THE DALES is known worldwide for its fabulous landscape, but a new project is shedding light on its industrial past.
Memories and stories of the often-forgotten history of mining and quarrying in the Ingleborough area have all been uncovered.
Quarry Tales: Ingleborough Dales is an oral history project that has been recording the memories of those involved in the quarrying industry, from the ups and downs of strikes, to mechanisation and expansion and company changes.
The personal experiences of the story tellers give a glimpse into quarry communities that are still a part of the past and present.
All recordings will be deposited in the British Library to form part of a nationally important oral history collection which can be accessed by anyone in years to come.
The minerals of the Yorkshire Dales have provided generations with work. Starting in Roman times, in the 18th and 19th centuries the area was one of the main lead mining areas in the country.
Coal was also mined for heating homes, lime kilns and lead smelt mills while quarried limestone has built houses for centuries. It is now used for road building and the construction industry.
One of the largest areas of limestone in the UK is found in the Yorkshire Dales National Park, near Malham and Ingleton.
The project, by Quarry Arts, follows a similar successful one in Clitheroe in Lancashire.
Bobbie Millar, Quarry Arts director, said: “Our aim is to collect as wide a range of memories as we can – not just those of former and current workers in the quarrying industry, but those affected by it, their families and local residents.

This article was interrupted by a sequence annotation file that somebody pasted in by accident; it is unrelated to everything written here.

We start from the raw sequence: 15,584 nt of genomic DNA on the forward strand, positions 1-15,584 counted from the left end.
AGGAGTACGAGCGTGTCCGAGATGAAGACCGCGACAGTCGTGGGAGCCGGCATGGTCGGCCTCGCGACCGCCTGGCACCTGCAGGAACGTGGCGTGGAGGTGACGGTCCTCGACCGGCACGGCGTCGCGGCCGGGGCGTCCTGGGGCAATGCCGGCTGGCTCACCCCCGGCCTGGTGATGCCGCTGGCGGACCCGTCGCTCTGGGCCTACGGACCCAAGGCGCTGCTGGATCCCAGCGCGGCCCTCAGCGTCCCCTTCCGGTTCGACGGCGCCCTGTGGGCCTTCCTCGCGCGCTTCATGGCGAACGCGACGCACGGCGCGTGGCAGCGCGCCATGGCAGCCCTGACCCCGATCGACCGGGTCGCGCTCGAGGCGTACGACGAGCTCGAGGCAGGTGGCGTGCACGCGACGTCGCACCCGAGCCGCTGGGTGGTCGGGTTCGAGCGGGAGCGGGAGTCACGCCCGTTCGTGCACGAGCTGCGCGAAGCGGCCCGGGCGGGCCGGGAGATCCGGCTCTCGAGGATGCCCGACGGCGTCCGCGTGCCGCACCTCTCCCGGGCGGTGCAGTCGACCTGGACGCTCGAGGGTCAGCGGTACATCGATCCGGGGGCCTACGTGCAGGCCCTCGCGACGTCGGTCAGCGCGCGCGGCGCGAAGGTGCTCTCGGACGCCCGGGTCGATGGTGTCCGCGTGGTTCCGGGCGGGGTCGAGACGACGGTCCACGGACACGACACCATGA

“There is very little oral history on quarrying, that is why we wanted to do it. It is an extremely important part of history.”
Quarry Tales: Ingleborough Dales forms part of Stories in Stone, a scheme of conservation and community projects concentrated on the Ingleborough area. It was developed by the Ingleborough Dales Landscape Partnership, led by the Yorkshire Dales Millennium Trust and supported by the Heritage Lottery Fund. The project will also look at specialist language used in the local industry so it can be compared to elsewhere.
To get a glimpse into the quarry communities the team have talked to professionals, historians, the national park and campaign groups.
They have also been working with schools across the Ingleborough Dales. Through a series of art-based activities, children are encouraged to discuss the quarrying process, its importance and the issues surrounding it, especially in the Yorkshire Dales. The children also took part in a question and answer session with a representative from the quarrying industry, former quarry workers or campaign groups.
Quarry Arts will hold feedback events on January 22 in Ingleborough Community Centre and in Horton-in-Ribblesdale on January 25, both at 7pm. Email office@quarryarts to attend.